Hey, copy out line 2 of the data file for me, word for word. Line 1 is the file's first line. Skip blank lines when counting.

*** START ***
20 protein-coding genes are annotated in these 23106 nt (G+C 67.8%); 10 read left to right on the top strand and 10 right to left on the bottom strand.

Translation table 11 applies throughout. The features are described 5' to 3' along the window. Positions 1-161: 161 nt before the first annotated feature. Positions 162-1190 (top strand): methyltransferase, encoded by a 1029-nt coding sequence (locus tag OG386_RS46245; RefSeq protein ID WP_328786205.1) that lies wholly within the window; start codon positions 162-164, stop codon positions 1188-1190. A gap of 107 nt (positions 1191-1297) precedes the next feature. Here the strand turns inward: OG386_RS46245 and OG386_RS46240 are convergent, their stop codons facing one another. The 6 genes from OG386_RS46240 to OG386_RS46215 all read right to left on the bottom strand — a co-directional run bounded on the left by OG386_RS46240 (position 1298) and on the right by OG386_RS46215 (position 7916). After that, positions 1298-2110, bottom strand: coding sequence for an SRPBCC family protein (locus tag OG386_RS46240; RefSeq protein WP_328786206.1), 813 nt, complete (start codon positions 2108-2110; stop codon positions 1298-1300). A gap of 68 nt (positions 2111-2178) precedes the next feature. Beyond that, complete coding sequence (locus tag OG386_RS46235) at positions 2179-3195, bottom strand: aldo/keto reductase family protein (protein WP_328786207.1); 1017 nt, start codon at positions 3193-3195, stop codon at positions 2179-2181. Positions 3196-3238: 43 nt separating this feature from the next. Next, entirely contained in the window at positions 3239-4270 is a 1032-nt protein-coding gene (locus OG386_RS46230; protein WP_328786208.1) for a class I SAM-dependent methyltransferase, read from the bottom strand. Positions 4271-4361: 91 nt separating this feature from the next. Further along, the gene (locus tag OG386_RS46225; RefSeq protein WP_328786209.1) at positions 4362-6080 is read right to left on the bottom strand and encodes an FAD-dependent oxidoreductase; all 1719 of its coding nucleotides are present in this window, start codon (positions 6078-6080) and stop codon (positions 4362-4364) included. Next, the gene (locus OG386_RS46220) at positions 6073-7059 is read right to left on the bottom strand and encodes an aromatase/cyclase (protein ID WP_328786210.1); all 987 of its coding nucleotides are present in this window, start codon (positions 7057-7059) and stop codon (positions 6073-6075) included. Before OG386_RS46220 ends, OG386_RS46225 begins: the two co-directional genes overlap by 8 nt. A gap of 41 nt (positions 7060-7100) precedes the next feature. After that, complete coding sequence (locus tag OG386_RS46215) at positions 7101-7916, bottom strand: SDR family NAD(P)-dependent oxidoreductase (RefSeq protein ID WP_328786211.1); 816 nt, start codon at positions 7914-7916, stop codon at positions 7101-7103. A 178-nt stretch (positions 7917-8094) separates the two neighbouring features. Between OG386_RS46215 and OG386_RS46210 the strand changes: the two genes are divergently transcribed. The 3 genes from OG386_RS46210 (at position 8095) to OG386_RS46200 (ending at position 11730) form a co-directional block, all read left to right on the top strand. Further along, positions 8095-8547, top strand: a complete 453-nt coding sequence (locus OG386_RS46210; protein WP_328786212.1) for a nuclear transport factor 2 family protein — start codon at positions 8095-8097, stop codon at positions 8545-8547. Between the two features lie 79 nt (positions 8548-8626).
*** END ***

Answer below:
Translation table 11 applies throughout. The features are described 5' to 3' along the window. Positions 1-161: 161 nt before the first annotated feature. Positions 162-1190 (top strand): methyltransferase, encoded by a 1029-nt coding sequence (locus tag OG386_RS46245; RefSeq protein ID WP_328786205.1) that lies wholly within the window; start codon positions 162-164, stop codon positions 1188-1190. A gap of 107 nt (positions 1191-1297) precedes the next feature. Here the strand turns inward: OG386_RS46245 and OG386_RS46240 are convergent, their stop codons facing one another. The 6 genes from OG386_RS46240 to OG386_RS46215 all read right to left on the bottom strand — a co-directional run bounded on the left by OG386_RS46240 (position 1298) and on the right by OG386_RS46215 (position 7916). After that, positions 1298-2110, bottom strand: coding sequence for an SRPBCC family protein (locus tag OG386_RS46240; RefSeq protein WP_328786206.1), 813 nt, complete (start codon positions 2108-2110; stop codon positions 1298-1300). A gap of 68 nt (positions 2111-2178) precedes the next feature. Beyond that, complete coding sequence (locus tag OG386_RS46235) at positions 2179-3195, bottom strand: aldo/keto reductase family protein (protein WP_328786207.1); 1017 nt, start codon at positions 3193-3195, stop codon at positions 2179-2181. Positions 3196-3238: 43 nt separating this feature from the next. Next, entirely contained in the window at positions 3239-4270 is a 1032-nt protein-coding gene (locus OG386_RS46230; protein WP_328786208.1) for a class I SAM-dependent methyltransferase, read from the bottom strand. Positions 4271-4361: 91 nt separating this feature from the next. Further along, the gene (locus tag OG386_RS46225; RefSeq protein WP_328786209.1) at positions 4362-6080 is read right to left on the bottom strand and encodes an FAD-dependent oxidoreductase; all 1719 of its coding nucleotides are present in this window, start codon (positions 6078-6080) and stop codon (positions 4362-4364) included. Next, the gene (locus OG386_RS46220) at positions 6073-7059 is read right to left on the bottom strand and encodes an aromatase/cyclase (protein ID WP_328786210.1); all 987 of its coding nucleotides are present in this window, start codon (positions 7057-7059) and stop codon (positions 6073-6075) included. Before OG386_RS46220 ends, OG386_RS46225 begins: the two co-directional genes overlap by 8 nt. A gap of 41 nt (positions 7060-7100) precedes the next feature. After that, complete coding sequence (locus tag OG386_RS46215) at positions 7101-7916, bottom strand: SDR family NAD(P)-dependent oxidoreductase (RefSeq protein ID WP_328786211.1); 816 nt, start codon at positions 7914-7916, stop codon at positions 7101-7103. A 178-nt stretch (positions 7917-8094) separates the two neighbouring features. Between OG386_RS46215 and OG386_RS46210 the strand changes: the two genes are divergently transcribed. The 3 genes from OG386_RS46210 (at position 8095) to OG386_RS46200 (ending at position 11730) form a co-directional block, all read left to right on the top strand. Further along, positions 8095-8547, top strand: a complete 453-nt coding sequence (locus OG386_RS46210; protein WP_328786212.1) for a nuclear transport factor 2 family protein — start codon at positions 8095-8097, stop codon at positions 8545-8547. Between the two features lie 79 nt (positions 8548-8626).